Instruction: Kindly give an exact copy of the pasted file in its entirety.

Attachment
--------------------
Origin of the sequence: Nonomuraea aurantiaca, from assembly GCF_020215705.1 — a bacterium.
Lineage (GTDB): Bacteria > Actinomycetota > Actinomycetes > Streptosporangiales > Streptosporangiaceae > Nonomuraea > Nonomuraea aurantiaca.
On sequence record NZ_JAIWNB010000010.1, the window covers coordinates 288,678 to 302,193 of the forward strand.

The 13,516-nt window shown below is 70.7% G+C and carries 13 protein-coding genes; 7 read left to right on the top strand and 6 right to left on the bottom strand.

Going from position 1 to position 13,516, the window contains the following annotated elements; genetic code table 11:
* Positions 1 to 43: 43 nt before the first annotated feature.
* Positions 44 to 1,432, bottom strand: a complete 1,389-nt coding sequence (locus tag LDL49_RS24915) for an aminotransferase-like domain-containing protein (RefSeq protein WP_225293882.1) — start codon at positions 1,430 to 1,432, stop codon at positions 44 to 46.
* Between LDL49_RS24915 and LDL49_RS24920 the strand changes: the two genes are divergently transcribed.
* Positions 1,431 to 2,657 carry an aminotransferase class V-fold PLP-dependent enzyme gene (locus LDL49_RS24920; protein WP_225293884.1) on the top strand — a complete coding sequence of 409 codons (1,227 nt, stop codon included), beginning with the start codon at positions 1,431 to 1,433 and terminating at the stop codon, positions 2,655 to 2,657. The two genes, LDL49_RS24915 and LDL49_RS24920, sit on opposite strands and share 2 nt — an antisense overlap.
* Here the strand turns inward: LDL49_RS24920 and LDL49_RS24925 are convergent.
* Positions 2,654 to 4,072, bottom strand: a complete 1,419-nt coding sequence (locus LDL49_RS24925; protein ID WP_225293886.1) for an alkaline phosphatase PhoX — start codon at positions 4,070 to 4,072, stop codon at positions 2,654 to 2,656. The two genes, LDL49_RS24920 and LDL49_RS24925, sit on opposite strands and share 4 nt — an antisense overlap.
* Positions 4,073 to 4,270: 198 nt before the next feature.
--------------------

Origin of the sequence: Nonomuraea aurantiaca, from assembly GCF_020215705.1 — a bacterium.
Lineage (GTDB): Bacteria > Actinomycetota > Actinomycetes > Streptosporangiales > Streptosporangiaceae > Nonomuraea > Nonomuraea aurantiaca.
On sequence record NZ_JAIWNB010000010.1, the window covers coordinates 288,678 to 302,193 of the forward strand.

The 13,516-nt window shown below is 70.7% G+C and carries 13 protein-coding genes; 7 read left to right on the top strand and 6 right to left on the bottom strand.

Going from position 1 to position 13,516, the window contains the following annotated elements; genetic code table 11:
* Positions 1 to 43: 43 nt before the first annotated feature.
* Positions 44 to 1,432, bottom strand: a complete 1,389-nt coding sequence (locus tag LDL49_RS24915) for an aminotransferase-like domain-containing protein (RefSeq protein WP_225293882.1) — start codon at positions 1,430 to 1,432, stop codon at positions 44 to 46.
* Between LDL49_RS24915 and LDL49_RS24920 the strand changes: the two genes are divergently transcribed.
* Positions 1,431 to 2,657 carry an aminotransferase class V-fold PLP-dependent enzyme gene (locus LDL49_RS24920; protein WP_225293884.1) on the top strand — a complete coding sequence of 409 codons (1,227 nt, stop codon included), beginning with the start codon at positions 1,431 to 1,433 and terminating at the stop codon, positions 2,655 to 2,657. The two genes, LDL49_RS24915 and LDL49_RS24920, sit on opposite strands and share 2 nt — an antisense overlap.
* Here the strand turns inward: LDL49_RS24920 and LDL49_RS24925 are convergent.
* Positions 2,654 to 4,072, bottom strand: a complete 1,419-nt coding sequence (locus LDL49_RS24925; protein ID WP_225293886.1) for an alkaline phosphatase PhoX — start codon at positions 4,070 to 4,072, stop codon at positions 2,654 to 2,656. The two genes, LDL49_RS24920 and LDL49_RS24925, sit on opposite strands and share 4 nt — an antisense overlap.
* Positions 4,073 to 4,270: 198 nt before the next feature.